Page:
Peer Reviewed

1

Document Type

Article

Publication Date

2-2016

Keywords

Adaptor Proteins, Vesicular Transport, Animals, Antipsychotic Agents, Chromatography, Liquid, Cytoskeletal Proteins, Extracellular Signal-Regulated MAP Kinases, Gene Expression, Gene Regulatory Networks, Haloperidol, Hippocampus, Injections, Intraperitoneal, JNK Mitogen-Activated Protein Kinases, Male, Mice, Mice, Inbred C57BL, Mitochondria, Molecular Sequence Annotation, Nerve Tissue Proteins, Oxidative Phosphorylation, Protein Interaction Mapping, Proteome, Signal Transduction, Tandem Mass Spectrometry

Comments

This is the peer reviewed version of the following article: Schubert KO, Föcking M, Wynne K, Cotter DR. Proteome and pathway effects of chronic haloperidol treatment in mouse hippocampus. Proteomics. 2016 Feb;16(3):532-8. which has been published in final form at DOI: 10.1002/pmic.201500242. This article may be used for non-commercial purposes in accordance with Wiley Terms and Conditions for Self-Archiving.

Abstract

Proteomic exploration of the effects of psychotropic drugs on specific brain areas in rodents has the potential to uncover novel molecular networks and pathways affected by psychotropic medications, and may inform etiologic hypotheses on mental disorders. Haloperidol, a widely used first-generation antipsychotic, has been shown to produce structural and functional changes of the hippocampus, a brain region also implicated in the neuropathology of disorders such as schizophrenia and bipolar disorder. Seven adult male C57BL/6 mice were injected daily intraperitoneally with 0.5 mg/kg of haloperidol, for 28 days. A control group of six animals was injected with vehicle only (saline). Protein levels of postmortem hippocampus homogenate were determined using label-free LC/MS/MS. In the treatment group, 216 differentially expressed hippocampal proteins were identified as compared to controls. Ingenuity pathway analysis implicated oxidative phosphorylation and mitochondrial function as top canonical pathways, and local networks involved in tubulin-mediated cytoskeleton dynamics, clathrin-mediated endocytosis, and extracellular signal-regulated kinase and c-Jun N-terminal kinase signaling. The findings of this study could stimulate further research into the cellular mechanisms associated with haloperidol treatment and the pathophysiology of psychotic disorders, assisting treatment biomarker discovery. All MS data have been deposited in the ProteomeXchange with identifier PXD002250 (http://proteomecentral.proteomexchange.org/dataset/PXD002250).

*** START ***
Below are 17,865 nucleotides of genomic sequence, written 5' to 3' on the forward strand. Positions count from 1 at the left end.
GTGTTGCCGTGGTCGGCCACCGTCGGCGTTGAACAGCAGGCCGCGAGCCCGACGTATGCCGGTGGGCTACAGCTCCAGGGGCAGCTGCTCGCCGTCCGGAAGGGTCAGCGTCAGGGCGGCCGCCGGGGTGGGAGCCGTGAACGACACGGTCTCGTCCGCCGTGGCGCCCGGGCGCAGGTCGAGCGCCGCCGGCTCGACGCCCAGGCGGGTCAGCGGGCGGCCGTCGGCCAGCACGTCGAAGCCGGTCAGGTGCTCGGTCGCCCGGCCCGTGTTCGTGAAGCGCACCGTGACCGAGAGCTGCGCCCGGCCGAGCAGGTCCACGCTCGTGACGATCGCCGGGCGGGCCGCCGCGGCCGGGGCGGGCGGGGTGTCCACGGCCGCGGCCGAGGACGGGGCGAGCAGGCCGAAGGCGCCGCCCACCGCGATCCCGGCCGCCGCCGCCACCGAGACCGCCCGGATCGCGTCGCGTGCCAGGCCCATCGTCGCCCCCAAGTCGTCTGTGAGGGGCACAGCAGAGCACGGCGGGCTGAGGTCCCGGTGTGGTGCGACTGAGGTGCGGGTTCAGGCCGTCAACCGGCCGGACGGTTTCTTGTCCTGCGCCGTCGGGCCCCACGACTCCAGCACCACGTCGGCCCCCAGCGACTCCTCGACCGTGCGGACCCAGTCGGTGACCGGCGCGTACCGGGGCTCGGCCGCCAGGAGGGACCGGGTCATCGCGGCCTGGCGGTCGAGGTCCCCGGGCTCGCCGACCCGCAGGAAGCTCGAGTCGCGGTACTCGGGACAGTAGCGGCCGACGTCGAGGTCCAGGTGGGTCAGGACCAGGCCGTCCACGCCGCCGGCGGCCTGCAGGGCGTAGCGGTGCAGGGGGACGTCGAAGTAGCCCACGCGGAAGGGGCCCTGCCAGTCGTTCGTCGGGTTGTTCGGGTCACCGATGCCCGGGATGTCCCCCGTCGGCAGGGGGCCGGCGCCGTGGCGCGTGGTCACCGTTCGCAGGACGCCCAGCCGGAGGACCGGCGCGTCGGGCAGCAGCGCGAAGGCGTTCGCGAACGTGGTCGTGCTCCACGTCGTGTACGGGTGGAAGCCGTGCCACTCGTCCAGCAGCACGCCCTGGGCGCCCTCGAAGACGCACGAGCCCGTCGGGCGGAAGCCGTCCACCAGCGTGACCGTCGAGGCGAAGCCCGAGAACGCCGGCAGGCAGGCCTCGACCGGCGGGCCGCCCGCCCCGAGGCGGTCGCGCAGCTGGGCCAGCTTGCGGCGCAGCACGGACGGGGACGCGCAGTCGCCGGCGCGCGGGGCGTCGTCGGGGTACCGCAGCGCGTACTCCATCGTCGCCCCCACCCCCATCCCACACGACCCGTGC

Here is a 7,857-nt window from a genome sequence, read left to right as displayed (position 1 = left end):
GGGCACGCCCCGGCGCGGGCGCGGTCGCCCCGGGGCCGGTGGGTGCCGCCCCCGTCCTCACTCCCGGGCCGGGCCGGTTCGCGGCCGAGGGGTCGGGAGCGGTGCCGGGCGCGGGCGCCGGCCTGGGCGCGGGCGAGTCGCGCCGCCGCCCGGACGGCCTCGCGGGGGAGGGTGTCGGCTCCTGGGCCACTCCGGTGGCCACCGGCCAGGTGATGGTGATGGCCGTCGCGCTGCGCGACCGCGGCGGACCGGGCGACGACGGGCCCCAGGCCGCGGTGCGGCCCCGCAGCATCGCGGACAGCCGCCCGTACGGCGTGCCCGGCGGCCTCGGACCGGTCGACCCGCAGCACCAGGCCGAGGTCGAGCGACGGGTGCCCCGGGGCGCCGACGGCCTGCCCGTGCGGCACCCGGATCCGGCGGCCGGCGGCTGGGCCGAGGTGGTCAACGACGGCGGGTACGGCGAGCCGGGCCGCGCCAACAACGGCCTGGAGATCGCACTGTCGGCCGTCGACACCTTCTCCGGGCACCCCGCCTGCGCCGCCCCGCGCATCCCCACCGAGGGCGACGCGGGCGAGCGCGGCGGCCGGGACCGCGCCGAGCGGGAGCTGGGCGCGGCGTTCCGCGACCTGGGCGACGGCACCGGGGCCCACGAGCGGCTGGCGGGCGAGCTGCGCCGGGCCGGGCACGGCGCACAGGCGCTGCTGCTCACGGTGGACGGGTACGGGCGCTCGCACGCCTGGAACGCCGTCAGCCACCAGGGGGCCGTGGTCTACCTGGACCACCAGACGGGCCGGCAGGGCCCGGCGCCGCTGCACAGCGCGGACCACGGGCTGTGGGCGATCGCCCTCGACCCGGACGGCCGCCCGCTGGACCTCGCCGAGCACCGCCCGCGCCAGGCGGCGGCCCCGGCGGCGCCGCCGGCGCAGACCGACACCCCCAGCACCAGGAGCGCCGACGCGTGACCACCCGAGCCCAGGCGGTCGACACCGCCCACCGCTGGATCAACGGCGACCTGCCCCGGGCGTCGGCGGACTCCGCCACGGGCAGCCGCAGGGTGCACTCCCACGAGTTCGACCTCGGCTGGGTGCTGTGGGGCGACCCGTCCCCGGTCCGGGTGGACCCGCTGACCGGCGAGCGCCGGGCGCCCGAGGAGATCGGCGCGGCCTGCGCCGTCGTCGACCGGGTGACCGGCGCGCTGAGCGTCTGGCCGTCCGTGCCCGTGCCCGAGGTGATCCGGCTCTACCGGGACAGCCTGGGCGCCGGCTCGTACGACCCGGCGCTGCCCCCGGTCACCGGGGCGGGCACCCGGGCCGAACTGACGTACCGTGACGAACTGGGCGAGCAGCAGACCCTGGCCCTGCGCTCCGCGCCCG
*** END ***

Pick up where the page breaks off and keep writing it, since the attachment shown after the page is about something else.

Disciplines

Medicine and Health Sciences | Psychiatry and Psychology

Citation

Schubert KO, Föcking M, Wynne K, Cotter DR. Proteome and pathway effects of chronic haloperidol treatment in mouse hippocampus. Proteomics. 2016;16(3):532-8.

PubMed ID

26607048

DOI Link

10.1002/pmic.201500242

Creative Commons License

Creative Commons License
This work is licensed under a Creative Commons Attribution-Noncommercial-Share Alike 4.0 License.

Share

COinS